Gazgo's philosophic approach resulted in his company installing 1,000 miles of gutters over the past year. A common assumption would be that Atlantic Gutter employs an army of installers operating a factory full of expensive equipment. The reality is that Gazgo maintains anywhere from 10 to 17 employees, who together man three trucks. Each truck carries one of the company's four gutter machines: a 5-inch and a 6-inch New Tech Mach II gutter machine, and two Mach II GM56C combination machines. The machines put out 50 feet of gutters per minute, and each of his crews install 800 to 1,200 feet of gutters every day.
Getting StartedFred Gutowski of Englert Inc. is 40-year veteran of the gutter industry. Gutowski sums up the company's vision statement this way: "We're here to help you build your business." He explains that Englert's goal is to provide contractors the equivalent of a turnkey gutter business, supported by the company, which provides help in the form of service technicians.
"Most dealers and some coil houses will promise to service your machine, but our technicians come directly to your business and even to your jobsite," he says.
Englert also supplies gutter coil, leader and gutter accessories in 14 colors. Gutowski claims all Englert gutter coil is certified to meet company specifications. The coil has to have the correct alloy mix, hardness, and color quality, and it comes with a 20-year limited warranty against blistering, flaking, chipping, cracking, peeling, splitting, rusting and structural deterioration. The coil is even painted a different color on each side to minimize inventory. The company also guarantees the weight of each coil. "Ten pounds is a substantial length of material to be shorted, but it is awfully hard to tell the difference on a 350-pound coil," says Gutowski.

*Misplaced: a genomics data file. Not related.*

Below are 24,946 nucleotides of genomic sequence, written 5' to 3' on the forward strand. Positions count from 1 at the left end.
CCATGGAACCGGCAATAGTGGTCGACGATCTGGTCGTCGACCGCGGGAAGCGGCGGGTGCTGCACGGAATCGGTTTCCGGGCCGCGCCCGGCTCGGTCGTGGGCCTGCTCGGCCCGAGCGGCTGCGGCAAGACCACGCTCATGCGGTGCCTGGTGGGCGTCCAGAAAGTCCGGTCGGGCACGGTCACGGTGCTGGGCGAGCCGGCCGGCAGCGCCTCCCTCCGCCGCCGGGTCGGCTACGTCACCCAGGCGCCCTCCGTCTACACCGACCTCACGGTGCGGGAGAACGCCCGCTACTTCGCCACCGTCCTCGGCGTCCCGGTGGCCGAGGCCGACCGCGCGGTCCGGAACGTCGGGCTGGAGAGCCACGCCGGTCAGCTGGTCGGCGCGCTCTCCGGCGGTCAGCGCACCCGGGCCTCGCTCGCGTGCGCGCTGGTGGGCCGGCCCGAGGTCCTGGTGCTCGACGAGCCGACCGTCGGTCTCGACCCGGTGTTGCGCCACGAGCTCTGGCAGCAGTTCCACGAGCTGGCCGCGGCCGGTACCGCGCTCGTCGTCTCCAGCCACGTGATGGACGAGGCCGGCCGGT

The company will also keep a record of customers' coil inventory. "We've caught employees of our customers trying to run a side business," says Gutowski.
The RainPro, Englert's newest gutter machine, is aimed at first-time gutter contractors. It produces a new hybrid 6-inch gutter that is designed with the streamlined height of a 5-inch gutter. The machine uses 13.313-inch gutter coil, bigger than the 113⁄4 inch coil typically used for 5-inch gutters, but smaller than 15-inch coil used to make 6-inch gutters. The result is one gutter that can handle the rain flow of a commercial roof or today's residential McMansions, without adding unsightly bulk to the roofline. According to Gutowski, the RainPro's appeal is the simplicity of having one gutter to manufacture and sell to multiple markets.
No matter what market you're in, adding gutters to your company's repertoire can help you land more jobs and boost your profitability. If you do things right, you might be amazed at the profits that can come out of a 20-foot trailer.
For more information on gutter machine manufacturers, visit the "Buyer's Guide" section at www.roofingcontractor.com and search under "Equipment, Sheet Metal, Gutter Machines."